This is part 4 of a multi-part blog series about the pop-up adventure playgrounds we create in our own communities throughout the year. This is an example of how our pop-up adventure playgrounds work, and us using our namesake model and our own resources to work within our own communities.
“If I wrap this tape around your legs, you know you might fall over, right?”
“Do you still want me to do it?”
I was amused to see that sticky tape was the big thing at this particular pop-up. I was amused too that some of them felt that the risk of falling was of a particular thrill.
Hop. Hop. Hop… Hop……
“Argh, I fell! Will someone help me?”
I walked over and carefully helped the horizontal boy become vertical. It wasn’t that easy because he couldn’t help in the slightest. Which also means that he fell over like a sack of potatoes and it would definitely have hurt.
“Would you like me to take the tape off?”
“No, I want to jump.”
“Okay, but take it easy okay?”
He hopped off slowly with another one of the taped up boys and I looked around – everyone was holding up tape and asking me to help. I smirked and wondered when they would work out that they could tape themselves up.
My tape work got more elaborate. Two kids asked to be taped together, back-to-back. Three kids asked their combined 6 legs to be made into a weird 4-legged situation. Then the back-to-back people fell over and needed to be freed. Then there were some 3-legged combos, and then there was a 4-legged race of two groups. People were falling all over the place, from giddy silliness and tape-tripping silliness.
“Will you put some tape over my mouth?”
The boy who had his legs taped together had hopped all the way back across the room and wanted more. I wasn’t sure about this so I thought briefly about the actual risk of tape over the mouth and given that I had control of where this tape was being stuck, I could make sure that tape was loosely applied and the nose was available for breathing.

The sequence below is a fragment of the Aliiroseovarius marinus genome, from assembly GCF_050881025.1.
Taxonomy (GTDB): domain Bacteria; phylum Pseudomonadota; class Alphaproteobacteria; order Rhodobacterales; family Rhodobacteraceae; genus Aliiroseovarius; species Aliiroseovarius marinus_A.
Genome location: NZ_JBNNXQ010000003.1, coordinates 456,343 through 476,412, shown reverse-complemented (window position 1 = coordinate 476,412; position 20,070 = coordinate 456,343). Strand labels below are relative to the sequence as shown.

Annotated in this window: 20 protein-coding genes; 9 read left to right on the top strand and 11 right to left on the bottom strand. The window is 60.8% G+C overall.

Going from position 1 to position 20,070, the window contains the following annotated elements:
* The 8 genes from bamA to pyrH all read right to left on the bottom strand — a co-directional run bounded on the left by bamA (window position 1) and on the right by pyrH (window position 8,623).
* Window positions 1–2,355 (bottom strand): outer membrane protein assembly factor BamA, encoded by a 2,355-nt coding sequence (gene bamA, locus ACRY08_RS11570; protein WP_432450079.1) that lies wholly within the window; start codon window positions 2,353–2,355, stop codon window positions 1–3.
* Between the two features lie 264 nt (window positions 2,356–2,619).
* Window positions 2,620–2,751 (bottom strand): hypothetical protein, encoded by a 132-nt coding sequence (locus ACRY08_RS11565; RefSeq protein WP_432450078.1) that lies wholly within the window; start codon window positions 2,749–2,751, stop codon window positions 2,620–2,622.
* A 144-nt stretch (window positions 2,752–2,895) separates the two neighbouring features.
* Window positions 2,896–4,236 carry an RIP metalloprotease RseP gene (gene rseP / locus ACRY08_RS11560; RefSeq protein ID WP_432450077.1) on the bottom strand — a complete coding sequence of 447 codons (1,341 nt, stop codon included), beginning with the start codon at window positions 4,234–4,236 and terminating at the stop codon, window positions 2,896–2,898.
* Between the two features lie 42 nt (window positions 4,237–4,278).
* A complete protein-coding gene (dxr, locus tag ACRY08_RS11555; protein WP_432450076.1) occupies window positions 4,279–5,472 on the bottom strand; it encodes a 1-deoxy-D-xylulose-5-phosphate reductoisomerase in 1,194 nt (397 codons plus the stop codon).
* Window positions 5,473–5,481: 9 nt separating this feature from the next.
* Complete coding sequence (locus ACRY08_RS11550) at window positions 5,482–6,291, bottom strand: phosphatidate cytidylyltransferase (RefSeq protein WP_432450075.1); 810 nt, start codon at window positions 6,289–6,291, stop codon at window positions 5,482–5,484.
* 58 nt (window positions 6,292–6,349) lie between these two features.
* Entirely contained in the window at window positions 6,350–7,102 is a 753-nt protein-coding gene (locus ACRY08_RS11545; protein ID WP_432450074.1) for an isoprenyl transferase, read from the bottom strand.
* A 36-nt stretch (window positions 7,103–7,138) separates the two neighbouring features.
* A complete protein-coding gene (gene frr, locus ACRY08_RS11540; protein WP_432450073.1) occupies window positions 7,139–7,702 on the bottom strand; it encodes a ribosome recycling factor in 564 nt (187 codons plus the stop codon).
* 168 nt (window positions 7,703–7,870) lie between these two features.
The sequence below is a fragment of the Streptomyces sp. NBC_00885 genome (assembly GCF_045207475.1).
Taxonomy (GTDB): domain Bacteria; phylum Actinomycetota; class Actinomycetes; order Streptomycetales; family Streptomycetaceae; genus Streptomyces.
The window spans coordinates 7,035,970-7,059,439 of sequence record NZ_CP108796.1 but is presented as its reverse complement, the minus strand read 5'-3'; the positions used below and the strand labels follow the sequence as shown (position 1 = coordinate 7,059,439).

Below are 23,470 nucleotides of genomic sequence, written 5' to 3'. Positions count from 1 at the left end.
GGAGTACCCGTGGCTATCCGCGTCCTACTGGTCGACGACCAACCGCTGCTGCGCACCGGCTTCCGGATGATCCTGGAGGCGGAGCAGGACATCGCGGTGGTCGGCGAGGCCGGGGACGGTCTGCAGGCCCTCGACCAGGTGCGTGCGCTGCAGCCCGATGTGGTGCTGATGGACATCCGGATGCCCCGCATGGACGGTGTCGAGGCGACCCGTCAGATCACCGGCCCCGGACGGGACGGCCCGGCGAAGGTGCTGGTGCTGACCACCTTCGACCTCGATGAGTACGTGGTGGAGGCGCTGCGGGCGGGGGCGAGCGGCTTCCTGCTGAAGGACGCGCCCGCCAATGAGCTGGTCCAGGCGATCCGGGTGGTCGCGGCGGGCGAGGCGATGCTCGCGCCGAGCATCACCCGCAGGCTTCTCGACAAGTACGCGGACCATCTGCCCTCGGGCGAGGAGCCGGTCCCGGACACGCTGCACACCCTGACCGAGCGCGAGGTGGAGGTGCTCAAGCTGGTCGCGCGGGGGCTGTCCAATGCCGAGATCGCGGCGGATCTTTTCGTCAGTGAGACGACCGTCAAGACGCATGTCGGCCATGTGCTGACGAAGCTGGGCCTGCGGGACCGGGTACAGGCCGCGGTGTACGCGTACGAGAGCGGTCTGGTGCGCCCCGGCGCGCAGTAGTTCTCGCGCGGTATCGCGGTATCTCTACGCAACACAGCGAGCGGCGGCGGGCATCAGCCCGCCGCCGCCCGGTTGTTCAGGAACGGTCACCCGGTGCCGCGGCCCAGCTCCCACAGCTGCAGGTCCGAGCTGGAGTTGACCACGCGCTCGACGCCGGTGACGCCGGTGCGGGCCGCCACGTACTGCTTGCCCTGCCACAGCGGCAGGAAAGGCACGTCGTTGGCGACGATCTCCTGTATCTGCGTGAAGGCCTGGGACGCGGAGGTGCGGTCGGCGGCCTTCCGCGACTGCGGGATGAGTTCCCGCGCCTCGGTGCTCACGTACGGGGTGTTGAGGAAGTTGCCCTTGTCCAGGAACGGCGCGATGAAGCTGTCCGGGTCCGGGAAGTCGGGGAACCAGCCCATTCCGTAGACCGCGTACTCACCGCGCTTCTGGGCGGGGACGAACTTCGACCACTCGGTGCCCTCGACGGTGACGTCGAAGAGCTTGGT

“Are you sure?”
“Can you put more tape on my arms and legs too? There’s not enough, I want more!”
When it was time to leave, it took some time to extract all the children from all the layers of parcel tape. Some of the folks had used so much that scissors just couldn’t get through the thick layers so another adult helped me to carefully use box cutters to hack through the layers. There was a contented buzz in the air that felt both positive and tired.
“What words would you use to describe the pop-up adventure playground?”
“Would you like me to come again?”
A resounding yes rang through the community building. That’s really the best feedback that one can get for a pop-up adventure playground. I had a great time with this group of children at this holiday club. I look forward to hanging out with them again!
Find out more about Pop-Ups Zan on her personal blog here. If you want to host your own pop-up, check out our free resource pack here. Want to find out more about Pop-Up Adventure Play? Check out our facebook, twitter and website www.popupadventureplay.org.